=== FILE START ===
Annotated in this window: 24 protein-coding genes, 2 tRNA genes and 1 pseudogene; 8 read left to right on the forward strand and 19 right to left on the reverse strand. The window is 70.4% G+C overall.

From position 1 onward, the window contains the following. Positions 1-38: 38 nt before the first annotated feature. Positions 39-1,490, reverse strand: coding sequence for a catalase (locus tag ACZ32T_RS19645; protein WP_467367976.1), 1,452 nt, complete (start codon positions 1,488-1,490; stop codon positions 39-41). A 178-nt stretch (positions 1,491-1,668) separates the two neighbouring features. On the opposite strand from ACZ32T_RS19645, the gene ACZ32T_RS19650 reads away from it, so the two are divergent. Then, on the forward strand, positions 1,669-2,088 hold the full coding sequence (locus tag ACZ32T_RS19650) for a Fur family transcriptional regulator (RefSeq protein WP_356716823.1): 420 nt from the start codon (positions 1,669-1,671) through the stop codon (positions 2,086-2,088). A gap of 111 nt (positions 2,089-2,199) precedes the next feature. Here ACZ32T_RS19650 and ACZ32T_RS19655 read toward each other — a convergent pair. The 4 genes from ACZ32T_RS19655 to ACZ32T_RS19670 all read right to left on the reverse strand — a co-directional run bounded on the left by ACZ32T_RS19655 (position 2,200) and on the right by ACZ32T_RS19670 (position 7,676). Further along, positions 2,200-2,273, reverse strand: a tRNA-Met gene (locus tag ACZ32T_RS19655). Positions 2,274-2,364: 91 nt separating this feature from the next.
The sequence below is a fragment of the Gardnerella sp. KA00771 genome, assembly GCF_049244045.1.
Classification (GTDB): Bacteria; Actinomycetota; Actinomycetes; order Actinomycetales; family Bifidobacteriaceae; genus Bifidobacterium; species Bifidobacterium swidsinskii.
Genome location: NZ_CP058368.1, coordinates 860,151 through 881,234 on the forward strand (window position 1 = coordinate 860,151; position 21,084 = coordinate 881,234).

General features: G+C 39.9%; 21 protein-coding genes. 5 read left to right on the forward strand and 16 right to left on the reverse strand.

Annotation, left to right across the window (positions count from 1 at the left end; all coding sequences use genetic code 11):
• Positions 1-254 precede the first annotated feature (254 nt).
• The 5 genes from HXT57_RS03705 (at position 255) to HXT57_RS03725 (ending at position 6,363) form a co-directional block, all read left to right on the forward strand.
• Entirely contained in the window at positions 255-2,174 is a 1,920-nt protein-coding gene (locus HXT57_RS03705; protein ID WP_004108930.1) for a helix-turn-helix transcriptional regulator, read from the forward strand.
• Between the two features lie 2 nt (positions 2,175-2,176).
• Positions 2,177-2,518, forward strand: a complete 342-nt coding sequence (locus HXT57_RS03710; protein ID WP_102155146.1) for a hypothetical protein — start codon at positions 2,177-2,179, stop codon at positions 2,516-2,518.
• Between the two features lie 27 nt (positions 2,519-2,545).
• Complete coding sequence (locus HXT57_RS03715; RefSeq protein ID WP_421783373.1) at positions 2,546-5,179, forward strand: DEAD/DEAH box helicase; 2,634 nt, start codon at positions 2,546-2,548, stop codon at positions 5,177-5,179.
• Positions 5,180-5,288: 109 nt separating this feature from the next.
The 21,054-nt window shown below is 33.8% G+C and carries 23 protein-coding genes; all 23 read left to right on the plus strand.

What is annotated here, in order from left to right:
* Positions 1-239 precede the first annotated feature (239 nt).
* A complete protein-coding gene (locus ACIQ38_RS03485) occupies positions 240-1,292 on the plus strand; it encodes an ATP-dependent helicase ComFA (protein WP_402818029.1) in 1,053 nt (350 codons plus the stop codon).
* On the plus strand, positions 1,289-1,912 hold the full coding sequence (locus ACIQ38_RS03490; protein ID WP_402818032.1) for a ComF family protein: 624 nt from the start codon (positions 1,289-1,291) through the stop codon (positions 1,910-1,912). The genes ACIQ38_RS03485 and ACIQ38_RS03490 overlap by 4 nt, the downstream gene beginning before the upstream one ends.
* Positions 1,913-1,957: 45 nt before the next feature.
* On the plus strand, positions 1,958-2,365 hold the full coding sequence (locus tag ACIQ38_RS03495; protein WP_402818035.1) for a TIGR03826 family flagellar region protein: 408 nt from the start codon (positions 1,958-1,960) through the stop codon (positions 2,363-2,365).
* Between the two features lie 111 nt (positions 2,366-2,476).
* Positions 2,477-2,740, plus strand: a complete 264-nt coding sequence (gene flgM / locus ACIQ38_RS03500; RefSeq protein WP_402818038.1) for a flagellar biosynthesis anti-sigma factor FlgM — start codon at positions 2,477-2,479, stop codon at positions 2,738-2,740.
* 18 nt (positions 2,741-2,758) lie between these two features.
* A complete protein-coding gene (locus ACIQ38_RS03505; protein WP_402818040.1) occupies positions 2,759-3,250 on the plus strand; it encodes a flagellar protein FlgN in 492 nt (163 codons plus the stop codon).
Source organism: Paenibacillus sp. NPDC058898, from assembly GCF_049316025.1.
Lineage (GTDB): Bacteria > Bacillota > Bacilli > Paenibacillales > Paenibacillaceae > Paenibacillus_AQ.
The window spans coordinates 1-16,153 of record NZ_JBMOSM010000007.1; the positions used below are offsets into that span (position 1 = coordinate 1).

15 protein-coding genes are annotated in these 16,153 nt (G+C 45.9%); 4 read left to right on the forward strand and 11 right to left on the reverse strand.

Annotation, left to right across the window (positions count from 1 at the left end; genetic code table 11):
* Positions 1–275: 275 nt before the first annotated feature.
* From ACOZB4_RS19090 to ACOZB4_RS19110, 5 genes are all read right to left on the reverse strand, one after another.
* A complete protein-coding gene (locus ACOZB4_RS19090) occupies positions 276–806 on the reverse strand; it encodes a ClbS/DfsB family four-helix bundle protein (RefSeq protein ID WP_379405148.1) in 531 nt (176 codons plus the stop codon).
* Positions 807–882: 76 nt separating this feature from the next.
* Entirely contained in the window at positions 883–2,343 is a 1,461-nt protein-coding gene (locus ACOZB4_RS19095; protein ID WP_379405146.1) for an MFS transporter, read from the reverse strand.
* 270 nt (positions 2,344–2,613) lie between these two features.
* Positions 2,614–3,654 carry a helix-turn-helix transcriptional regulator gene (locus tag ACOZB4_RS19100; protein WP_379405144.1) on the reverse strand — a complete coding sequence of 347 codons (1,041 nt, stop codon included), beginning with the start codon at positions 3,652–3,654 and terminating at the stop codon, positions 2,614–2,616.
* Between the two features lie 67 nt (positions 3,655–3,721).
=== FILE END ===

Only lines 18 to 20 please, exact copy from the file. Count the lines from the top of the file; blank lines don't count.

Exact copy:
* Positions 1-239 precede the first annotated feature (239 nt).
* A complete protein-coding gene (locus ACIQ38_RS03485) occupies positions 240-1,292 on the plus strand; it encodes an ATP-dependent helicase ComFA (protein WP_402818029.1) in 1,053 nt (350 codons plus the stop codon).
* On the plus strand, positions 1,289-1,912 hold the full coding sequence (locus ACIQ38_RS03490; protein ID WP_402818032.1) for a ComF family protein: 624 nt from the start codon (positions 1,289-1,291) through the stop codon (positions 1,910-1,912). The genes ACIQ38_RS03485 and ACIQ38_RS03490 overlap by 4 nt, the downstream gene beginning before the upstream one ends.